FOX's Ken Rosenthal tweets:
Cardinals' Pujols out 4 to 6 weeks with small fracture in wrist.
The St. Louis Cardinals twitter feed elabortates:
BREAKING: Albert Pujols has a non-displaced fracture of his left radius (forearm). He will likely be sidelined 4-6 weeks.
**END OF UPDATE**
The Cardinals now have yet another hole in their lineup due to injury--a three-time MVP sized hole. The lineup that started Opening Day against the San Diego Padres has been missing key players for large chunks of time all season. In terms of position players, it has most notably missed third baseman David Freese, who begins a rehab stint with Triple-A Memphis tonight in Des Moines against the I-Cubs, and Silver Slugger Matt Holliday, who only just recently returned from a hamstring injury that landed him on the disabled list. Pujols had heated up with the Midwestern weather, helping to fill the voids left by Freese and Holliday in his uniquely Pujolsian way. Now, for the first time in his career, the Cardinals will have to attempt to fill in for their once-in-a-generation franchise player over an extended period of time.
The historic nature of Pujols's first ten seasons has been well-documented. In traditional baseball stats, no player has ever started his career with ten consecutive seasons of at least a .300 batting average, at least 30 homers, and at least 100 RBI. One of the relatively unsung facets of Pujols's remarkable consistency has been his remarkable good health. In order to tally the benchmark seasonal counting stat totals that he has, Pujols had to be in the lineup. And he was. Pujols has totaled 700 PA three times, never dug into the batter's box less than 634 times in a given season, and averaged 678 PA per season through his first ten.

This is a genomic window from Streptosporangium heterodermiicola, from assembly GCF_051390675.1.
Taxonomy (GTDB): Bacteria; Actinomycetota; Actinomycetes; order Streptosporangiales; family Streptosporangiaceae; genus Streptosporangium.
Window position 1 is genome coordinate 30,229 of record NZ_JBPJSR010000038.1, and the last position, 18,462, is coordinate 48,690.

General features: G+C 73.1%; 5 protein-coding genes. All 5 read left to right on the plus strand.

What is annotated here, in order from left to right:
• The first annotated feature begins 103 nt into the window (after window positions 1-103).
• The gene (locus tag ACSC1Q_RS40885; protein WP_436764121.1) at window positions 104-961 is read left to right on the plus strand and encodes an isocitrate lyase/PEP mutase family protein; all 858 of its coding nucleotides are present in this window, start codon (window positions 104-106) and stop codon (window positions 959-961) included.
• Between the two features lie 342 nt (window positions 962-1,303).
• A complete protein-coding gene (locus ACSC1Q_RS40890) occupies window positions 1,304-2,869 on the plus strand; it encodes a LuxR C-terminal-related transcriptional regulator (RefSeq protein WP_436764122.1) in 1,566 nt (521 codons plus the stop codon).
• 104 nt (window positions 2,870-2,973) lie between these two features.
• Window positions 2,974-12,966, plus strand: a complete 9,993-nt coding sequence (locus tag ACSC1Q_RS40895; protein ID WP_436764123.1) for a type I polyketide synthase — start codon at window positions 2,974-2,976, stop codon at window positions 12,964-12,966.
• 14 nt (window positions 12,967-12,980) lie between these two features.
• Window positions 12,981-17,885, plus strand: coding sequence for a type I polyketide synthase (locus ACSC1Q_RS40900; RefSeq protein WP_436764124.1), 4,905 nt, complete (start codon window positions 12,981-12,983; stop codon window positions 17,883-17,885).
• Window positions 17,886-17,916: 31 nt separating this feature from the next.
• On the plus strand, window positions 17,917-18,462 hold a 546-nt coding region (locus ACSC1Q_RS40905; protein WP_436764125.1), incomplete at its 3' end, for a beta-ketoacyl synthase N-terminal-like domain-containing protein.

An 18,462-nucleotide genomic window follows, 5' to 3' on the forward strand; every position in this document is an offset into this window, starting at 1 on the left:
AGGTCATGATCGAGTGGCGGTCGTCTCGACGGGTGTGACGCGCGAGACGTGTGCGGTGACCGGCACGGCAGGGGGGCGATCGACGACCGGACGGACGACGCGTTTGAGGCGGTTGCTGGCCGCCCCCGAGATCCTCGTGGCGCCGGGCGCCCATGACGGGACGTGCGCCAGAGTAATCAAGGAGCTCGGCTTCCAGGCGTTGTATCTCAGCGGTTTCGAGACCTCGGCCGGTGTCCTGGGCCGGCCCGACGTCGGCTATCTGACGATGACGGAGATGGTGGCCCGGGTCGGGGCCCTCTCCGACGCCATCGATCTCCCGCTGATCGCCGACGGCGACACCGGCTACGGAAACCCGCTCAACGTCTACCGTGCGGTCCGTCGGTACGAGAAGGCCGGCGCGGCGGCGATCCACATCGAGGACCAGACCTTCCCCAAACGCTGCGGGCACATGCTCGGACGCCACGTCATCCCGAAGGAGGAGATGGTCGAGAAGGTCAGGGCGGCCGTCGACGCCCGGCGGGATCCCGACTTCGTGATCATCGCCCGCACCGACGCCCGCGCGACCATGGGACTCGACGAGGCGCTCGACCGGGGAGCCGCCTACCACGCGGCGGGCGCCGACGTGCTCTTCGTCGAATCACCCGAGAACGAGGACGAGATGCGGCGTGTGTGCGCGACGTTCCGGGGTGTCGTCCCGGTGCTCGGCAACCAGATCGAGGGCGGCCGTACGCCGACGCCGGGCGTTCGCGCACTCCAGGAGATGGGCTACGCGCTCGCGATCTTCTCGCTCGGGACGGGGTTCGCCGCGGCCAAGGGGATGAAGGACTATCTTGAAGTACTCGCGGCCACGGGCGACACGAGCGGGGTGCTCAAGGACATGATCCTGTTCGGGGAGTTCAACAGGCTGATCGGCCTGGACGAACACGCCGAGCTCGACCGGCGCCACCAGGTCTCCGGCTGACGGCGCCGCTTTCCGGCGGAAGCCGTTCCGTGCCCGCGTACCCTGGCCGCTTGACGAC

Since breaking into the big-leagues in 2001, Pujols has lost a grand total of 43 days to injury and never more than 19 in a season. It is likely that Pujols will surpass his highest single-season total for days missed to injury, if not more than double that total. A 2011 baseball card back that is as near-perfect as a baseball card back could be will give way to a 2012 card with a 2011 stat line reflecting a slow start and an injury that halts a statistical recovery fueled by the great Pujols hitting like the great Pujols.
It remains to be seen how the club will shuffle its roster, batting order, and defensive formation in the wake of the Pujols injury. The most likely shift seems to be the one that took place yesterday with Lance Berkman moving to first base and some combination of Jon Jay, Andrew Brown, and Allen Craig (once he returns from the DL) receiving the bulk of the playing time in right field. One other possibility, though less likely, is that Mark Hamilton, he of the .385/.504/.538/1.042/.468 wOBA line in Memphis, will again board the Memphis Shuttle and allow Tony La Russa maximum flexibility as he attempts to generate runs in Pujols's absence. The lineup will likely see Holliday move up to the third slot and Berkman batting cleanup as he did during Holliday's DL stay. Whether Rasmus moves back down to the fifth spot in the order remains to be seen. Most certainly Freese's rehab assignment and return to St. Louis just became even more important than previously thought.
With Pujols hitting the DL, the Cardinals have now utilized this roster categorization more times in 2011 than the club did in all of 2010. In a season that could go down as "The Year of the Injury," it is a testament to the players and the coaches that this team sits tied atop the National League Central today. That due credit being given, there is little doubt that losing Pujols for a prolonged stretch will prove a stiffer test than any yet presented this season.